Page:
Caitlin Colino, a first-year student who volunteered for the Yes on 3 campaign as an ally, said that people, and especially allies, need to unite on behalf of transgender and non-binary individuals.

“When there are threats from the government to take away a group of people’s rights, we have to stand against it. It’s not a choice … I know that it is easy for us [as college students] to say ‘But I don’t have time because I have an essay to write.’ If the decision boils down to getting a few points less on your essay and advocating for a cause you stand by, I’d say it is worth fighting for what you believe in,” Colino said. “I believe that showing up to support the community on campus has meaning in itself.”

Hillwig said that progress in trans and queer civil rights and liberties will only be achieved through the tireless work of activists both at Tufts and across the United States, with much of the burden falling upon transgender and non-binary individuals themselves.

“As an optimist, I see the issue moving ever forward, because I believe in Dr. [Martin Luther] King’s judgment of the arc of the moral universe. I know there will come a time where all people can move through their lives without fear of their gender being used against them, where they are not painted as potential criminals for going to the bathroom, where they are supported by the infrastructure of the country with their healthcare needs whatever those may be,” Hillwig said. “I don’t think this world will simply come. It will come on the tired backs of those giving all they can to its progress, who are already tired from the state of the world.”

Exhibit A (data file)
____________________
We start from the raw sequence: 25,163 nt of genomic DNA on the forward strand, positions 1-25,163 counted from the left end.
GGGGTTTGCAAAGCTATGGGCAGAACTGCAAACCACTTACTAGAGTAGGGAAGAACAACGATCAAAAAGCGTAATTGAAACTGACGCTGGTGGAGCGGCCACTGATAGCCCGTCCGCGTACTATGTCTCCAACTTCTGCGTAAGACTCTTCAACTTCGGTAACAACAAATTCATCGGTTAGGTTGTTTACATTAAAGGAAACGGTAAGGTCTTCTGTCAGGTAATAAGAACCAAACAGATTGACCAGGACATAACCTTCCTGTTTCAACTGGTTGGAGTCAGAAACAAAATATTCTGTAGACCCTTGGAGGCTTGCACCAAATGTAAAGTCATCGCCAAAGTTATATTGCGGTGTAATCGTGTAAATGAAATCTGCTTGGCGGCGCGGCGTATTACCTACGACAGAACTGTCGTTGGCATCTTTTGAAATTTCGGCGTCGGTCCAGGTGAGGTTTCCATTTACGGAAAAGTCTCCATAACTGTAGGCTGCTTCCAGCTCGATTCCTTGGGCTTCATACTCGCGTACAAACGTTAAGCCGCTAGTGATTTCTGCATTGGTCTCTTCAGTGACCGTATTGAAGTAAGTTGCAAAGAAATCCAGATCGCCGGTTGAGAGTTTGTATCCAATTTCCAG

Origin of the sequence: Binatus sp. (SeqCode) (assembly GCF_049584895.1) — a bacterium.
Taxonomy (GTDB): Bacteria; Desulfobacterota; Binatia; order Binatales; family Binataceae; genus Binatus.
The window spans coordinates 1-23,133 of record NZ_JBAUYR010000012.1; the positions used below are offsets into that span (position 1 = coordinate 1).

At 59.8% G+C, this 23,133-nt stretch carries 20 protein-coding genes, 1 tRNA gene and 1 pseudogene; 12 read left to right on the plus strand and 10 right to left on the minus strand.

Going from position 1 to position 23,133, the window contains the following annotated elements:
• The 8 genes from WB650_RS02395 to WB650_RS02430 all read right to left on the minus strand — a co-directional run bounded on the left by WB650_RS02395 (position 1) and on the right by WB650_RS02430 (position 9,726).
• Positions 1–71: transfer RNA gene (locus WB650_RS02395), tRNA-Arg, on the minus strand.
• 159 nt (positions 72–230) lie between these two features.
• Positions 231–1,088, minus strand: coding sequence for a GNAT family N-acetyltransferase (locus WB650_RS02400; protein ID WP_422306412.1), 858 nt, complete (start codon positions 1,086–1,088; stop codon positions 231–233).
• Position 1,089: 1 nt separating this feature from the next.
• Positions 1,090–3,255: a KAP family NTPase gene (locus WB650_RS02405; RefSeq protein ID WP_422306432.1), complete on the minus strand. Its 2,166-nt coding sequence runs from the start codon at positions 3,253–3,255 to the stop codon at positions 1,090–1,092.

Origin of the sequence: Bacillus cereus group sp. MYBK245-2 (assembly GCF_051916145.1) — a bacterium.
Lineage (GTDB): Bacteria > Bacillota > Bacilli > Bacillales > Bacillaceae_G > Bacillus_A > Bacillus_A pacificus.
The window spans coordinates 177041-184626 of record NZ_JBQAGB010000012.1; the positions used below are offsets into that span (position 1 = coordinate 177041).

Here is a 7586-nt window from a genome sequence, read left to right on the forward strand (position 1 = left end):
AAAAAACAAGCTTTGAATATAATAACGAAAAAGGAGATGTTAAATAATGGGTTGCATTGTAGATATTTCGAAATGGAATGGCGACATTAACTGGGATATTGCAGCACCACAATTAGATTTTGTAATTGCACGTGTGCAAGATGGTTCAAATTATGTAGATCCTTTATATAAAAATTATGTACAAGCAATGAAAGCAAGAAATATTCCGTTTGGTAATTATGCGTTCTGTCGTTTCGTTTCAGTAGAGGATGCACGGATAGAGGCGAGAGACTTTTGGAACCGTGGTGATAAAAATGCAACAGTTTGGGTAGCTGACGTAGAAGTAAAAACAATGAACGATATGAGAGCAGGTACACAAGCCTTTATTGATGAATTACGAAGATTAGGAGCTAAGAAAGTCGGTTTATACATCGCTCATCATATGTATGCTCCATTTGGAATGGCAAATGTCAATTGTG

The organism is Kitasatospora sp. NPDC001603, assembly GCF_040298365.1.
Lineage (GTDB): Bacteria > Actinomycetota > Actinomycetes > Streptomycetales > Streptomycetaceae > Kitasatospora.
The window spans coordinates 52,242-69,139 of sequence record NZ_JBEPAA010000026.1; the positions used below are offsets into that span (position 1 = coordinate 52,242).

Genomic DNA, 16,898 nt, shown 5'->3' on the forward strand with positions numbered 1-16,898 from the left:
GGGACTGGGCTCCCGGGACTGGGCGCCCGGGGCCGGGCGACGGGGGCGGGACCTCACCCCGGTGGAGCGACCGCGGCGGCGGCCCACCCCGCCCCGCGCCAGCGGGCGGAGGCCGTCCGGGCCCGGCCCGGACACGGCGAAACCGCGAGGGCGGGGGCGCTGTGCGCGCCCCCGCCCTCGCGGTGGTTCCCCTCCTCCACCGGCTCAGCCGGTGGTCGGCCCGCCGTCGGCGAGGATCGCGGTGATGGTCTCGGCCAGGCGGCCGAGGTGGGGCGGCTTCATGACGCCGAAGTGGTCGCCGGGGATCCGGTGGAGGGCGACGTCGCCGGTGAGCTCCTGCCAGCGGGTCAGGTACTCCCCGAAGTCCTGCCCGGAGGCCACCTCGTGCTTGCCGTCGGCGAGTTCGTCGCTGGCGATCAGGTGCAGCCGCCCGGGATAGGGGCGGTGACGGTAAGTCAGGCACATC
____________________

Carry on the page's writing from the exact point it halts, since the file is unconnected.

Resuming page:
Freeman encouraged members of the Tufts community to empower and support each other in activism for transgender and non-binary individuals, amid such challenging times.

“If you are tired of not getting what you need, being forgotten and not considered, mobilize and demand what you need … I am always here to support and lift up the voices that need to be heard at Tufts. Listen carefully others, educate yourself and put yourself into others’ shoes,” Freeman said.

Echoing Freeman’s sentiment, Hillwig said that the community should not lose hope in these times.

“Remember that your very existence is an act of revolution and a show of your strength. As difficult as it may be, don’t lose hope. Use your resources and connect your fellow family to them. Nobody has to be alone through this,” Hillwig said. “Remember that in the daylight and in the shadows there are forces working to bring all of us peace and justice. Be a part of those forces if it is feasible and safe for you. Use your voice if it is feasible and safe for you. We will fight this until there is nothing left to fight.”

Hope Freeman, director of the LGBT Center, sits for a portrait at the center in Bolles House on Nov. 26. (Rachel Hartman / The Tufts Daily)

Freeman called on the entire Tufts community to become leaders in supporting the transgender and non-binary communities, in spite of the Trump administration’s new proposal.

“This can be an opportunity for Tufts University to make a stronger commitment to support trans and non-binary community members and lead other institutions in the movement,” Freeman said. “Tufts should be able to say that we recognize that this is a new federal guidance, but we will continue our current practices [of supporting trans and queer students] because the university is committed to supporting our trans and queer students, faculty and staff.”

Editor’s note: This story was published in two parts in print. Part 1 was published on Nov. 27 and Part 2 was published on Nov. 28.